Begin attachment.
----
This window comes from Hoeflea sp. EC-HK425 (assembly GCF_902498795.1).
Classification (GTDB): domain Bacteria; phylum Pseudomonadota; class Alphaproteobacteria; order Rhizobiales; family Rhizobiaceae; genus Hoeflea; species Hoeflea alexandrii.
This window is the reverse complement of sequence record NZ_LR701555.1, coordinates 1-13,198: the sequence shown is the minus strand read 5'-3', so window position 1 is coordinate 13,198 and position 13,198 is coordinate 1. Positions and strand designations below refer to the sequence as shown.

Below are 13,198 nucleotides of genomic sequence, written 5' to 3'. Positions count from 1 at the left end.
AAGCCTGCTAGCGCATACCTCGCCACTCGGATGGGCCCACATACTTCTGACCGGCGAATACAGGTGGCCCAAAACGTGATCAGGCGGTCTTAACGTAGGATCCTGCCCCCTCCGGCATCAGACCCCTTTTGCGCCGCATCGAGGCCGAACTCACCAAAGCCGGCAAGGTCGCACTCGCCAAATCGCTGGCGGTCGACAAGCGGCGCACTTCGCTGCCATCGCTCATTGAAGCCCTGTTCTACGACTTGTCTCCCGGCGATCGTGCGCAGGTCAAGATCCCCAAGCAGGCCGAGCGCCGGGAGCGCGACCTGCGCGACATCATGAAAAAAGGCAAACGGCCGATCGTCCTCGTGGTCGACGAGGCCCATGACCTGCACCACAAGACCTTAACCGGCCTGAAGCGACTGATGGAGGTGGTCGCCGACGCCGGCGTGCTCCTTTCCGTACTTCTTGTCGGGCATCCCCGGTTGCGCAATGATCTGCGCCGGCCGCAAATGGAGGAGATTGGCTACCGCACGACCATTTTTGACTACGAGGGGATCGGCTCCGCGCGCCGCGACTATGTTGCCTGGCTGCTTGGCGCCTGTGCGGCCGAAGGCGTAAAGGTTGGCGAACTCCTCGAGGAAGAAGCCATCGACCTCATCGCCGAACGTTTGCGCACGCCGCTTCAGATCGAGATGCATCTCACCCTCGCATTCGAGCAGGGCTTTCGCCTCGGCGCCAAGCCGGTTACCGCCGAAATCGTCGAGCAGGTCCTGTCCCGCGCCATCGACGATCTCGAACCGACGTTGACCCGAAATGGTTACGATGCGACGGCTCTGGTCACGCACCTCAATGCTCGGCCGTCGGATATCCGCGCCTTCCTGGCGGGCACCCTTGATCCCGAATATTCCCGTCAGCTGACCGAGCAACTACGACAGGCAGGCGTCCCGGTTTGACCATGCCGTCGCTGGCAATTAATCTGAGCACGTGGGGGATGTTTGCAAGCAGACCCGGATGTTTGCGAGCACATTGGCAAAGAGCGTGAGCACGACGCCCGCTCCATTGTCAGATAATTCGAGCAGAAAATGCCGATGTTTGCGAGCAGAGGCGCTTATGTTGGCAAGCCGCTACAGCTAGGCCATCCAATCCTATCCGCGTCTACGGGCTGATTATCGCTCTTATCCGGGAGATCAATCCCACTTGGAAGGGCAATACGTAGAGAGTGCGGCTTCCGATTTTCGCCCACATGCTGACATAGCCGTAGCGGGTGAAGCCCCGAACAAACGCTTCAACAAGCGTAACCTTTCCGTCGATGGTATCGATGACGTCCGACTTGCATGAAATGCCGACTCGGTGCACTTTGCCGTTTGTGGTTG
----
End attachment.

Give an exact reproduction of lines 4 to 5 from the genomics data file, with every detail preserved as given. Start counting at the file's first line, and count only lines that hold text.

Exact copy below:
Below are 13,198 nucleotides of genomic sequence, written 5' to 3'. Positions count from 1 at the left end.
AAGCCTGCTAGCGCATACCTCGCCACTCGGATGGGCCCACATACTTCTGACCGGCGAATACAGGTGGCCCAAAACGTGATCAGGCGGTCTTAACGTAGGATCCTGCCCCCTCCGGCATCAGACCCCTTTTGCGCCGCATCGAGGCCGAACTCACCAAAGCCGGCAAGGTCGCACTCGCCAAATCGCTGGCGGTCGACAAGCGGCGCACTTCGCTGCCATCGCTCATTGAAGCCCTGTTCTACGACTTGTCTCCCGGCGATCGTGCGCAGGTCAAGATCCCCAAGCAGGCCGAGCGCCGGGAGCGCGACCTGCGCGACATCATGAAAAAAGGCAAACGGCCGATCGTCCTCGTGGTCGACGAGGCCCATGACCTGCACCACAAGACCTTAACCGGCCTGAAGCGACTGATGGAGGTGGTCGCCGACGCCGGCGTGCTCCTTTCCGTACTTCTTGTCGGGCATCCCCGGTTGCGCAATGATCTGCGCCGGCCGCAAATGGAGGAGATTGGCTACCGCACGACCATTTTTGACTACGAGGGGATCGGCTCCGCGCGCCGCGACTATGTTGCCTGGCTGCTTGGCGCCTGTGCGGCCGAAGGCGTAAAGGTTGGCGAACTCCTCGAGGAAGAAGCCATCGACCTCATCGCCGAACGTTTGCGCACGCCGCTTCAGATCGAGATGCATCTCACCCTCGCATTCGAGCAGGGCTTTCGCCTCGGCGCCAAGCCGGTTACCGCCGAAATCGTCGAGCAGGTCCTGTCCCGCGCCATCGACGATCTCGAACCGACGTTGACCCGAAATGGTTACGATGCGACGGCTCTGGTCACGCACCTCAATGCTCGGCCGTCGGATATCCGCGCCTTCCTGGCGGGCACCCTTGATCCCGAATATTCCCGTCAGCTGACCGAGCAACTACGACAGGCAGGCGTCCCGGTTTGACCATGCCGTCGCTGGCAATTAATCTGAGCACGTGGGGGATGTTTGCAAGCAGACCCGGATGTTTGCGAGCACATTGGCAAAGAGCGTGAGCACGACGCCCGCTCCATTGTCAGATAATTCGAGCAGAAAATGCCGATGTTTGCGAGCAGAGGCGCTTATGTTGGCAAGCCGCTACAGCTAGGCCATCCAATCCTATCCGCGTCTACGGGCTGATTATCGCTCTTATCCGGGAGATCAATCCCACTTGGAAGGGCAATACGTAGAGAGTGCGGCTTCCGATTTTCGCCCACATGCTGACATAGCCGTAGCGGGTGAAGCCCCGAACAAACGCTTCAACAAGCGTAACCTTTCCGTCGATGGTATCGATGACGTCCGACTTGCATGAAATGCCGACTCGGTGCACTTTGCCGTTTGTGGTTG